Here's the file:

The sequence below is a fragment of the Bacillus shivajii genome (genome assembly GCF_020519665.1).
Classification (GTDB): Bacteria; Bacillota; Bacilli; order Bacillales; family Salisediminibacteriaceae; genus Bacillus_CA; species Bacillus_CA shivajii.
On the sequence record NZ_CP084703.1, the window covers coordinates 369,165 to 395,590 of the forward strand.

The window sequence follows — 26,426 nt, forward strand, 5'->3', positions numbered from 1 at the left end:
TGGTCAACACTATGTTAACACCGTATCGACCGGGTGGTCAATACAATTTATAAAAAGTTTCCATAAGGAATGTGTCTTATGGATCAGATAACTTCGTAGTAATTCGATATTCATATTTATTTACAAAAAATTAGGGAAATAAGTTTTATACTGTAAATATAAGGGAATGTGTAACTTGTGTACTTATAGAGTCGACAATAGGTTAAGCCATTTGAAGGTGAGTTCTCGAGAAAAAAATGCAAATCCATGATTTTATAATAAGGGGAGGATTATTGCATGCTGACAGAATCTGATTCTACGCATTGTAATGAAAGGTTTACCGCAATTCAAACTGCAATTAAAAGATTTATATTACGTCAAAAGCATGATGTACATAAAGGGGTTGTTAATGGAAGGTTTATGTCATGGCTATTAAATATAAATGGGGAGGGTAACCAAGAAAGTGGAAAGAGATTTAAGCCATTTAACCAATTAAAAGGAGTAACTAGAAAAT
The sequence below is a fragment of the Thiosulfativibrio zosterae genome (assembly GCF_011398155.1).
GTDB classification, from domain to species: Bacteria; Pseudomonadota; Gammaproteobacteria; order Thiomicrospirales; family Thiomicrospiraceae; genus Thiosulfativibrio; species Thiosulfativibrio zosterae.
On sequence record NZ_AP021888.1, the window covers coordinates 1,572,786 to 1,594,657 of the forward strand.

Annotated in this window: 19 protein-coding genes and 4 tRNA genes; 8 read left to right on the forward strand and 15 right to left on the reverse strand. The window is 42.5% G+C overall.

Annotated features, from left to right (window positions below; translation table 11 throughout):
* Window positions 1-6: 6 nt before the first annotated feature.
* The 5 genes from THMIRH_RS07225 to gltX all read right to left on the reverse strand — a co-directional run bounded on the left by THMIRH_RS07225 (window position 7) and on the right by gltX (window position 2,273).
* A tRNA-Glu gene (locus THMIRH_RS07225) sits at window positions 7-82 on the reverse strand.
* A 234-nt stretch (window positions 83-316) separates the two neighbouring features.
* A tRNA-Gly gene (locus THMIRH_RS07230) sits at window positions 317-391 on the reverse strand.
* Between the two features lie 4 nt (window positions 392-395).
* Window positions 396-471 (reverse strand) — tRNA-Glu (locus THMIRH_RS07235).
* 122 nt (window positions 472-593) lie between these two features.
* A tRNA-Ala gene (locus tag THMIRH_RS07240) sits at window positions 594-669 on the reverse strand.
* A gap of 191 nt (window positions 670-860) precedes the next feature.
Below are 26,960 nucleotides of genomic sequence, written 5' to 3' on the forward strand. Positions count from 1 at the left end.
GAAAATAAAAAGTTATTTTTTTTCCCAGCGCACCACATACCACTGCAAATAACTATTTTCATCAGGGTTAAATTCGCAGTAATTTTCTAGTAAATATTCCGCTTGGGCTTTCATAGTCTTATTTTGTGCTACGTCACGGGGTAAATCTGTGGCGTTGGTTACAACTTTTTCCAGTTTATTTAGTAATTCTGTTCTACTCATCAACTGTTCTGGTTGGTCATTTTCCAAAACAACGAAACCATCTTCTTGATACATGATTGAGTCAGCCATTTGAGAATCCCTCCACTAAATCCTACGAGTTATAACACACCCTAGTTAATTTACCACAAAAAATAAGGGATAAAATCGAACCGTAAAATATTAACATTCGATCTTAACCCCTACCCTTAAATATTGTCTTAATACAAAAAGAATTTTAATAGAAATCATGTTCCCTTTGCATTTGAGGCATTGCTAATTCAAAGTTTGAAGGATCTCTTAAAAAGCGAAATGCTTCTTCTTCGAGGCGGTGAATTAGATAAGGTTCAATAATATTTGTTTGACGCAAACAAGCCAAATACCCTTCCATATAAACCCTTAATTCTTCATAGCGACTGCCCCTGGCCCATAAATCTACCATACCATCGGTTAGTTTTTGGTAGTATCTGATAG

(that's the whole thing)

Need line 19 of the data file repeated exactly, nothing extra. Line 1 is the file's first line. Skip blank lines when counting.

* A tRNA-Ala gene (locus tag THMIRH_RS07240) sits at window positions 594-669 on the reverse strand.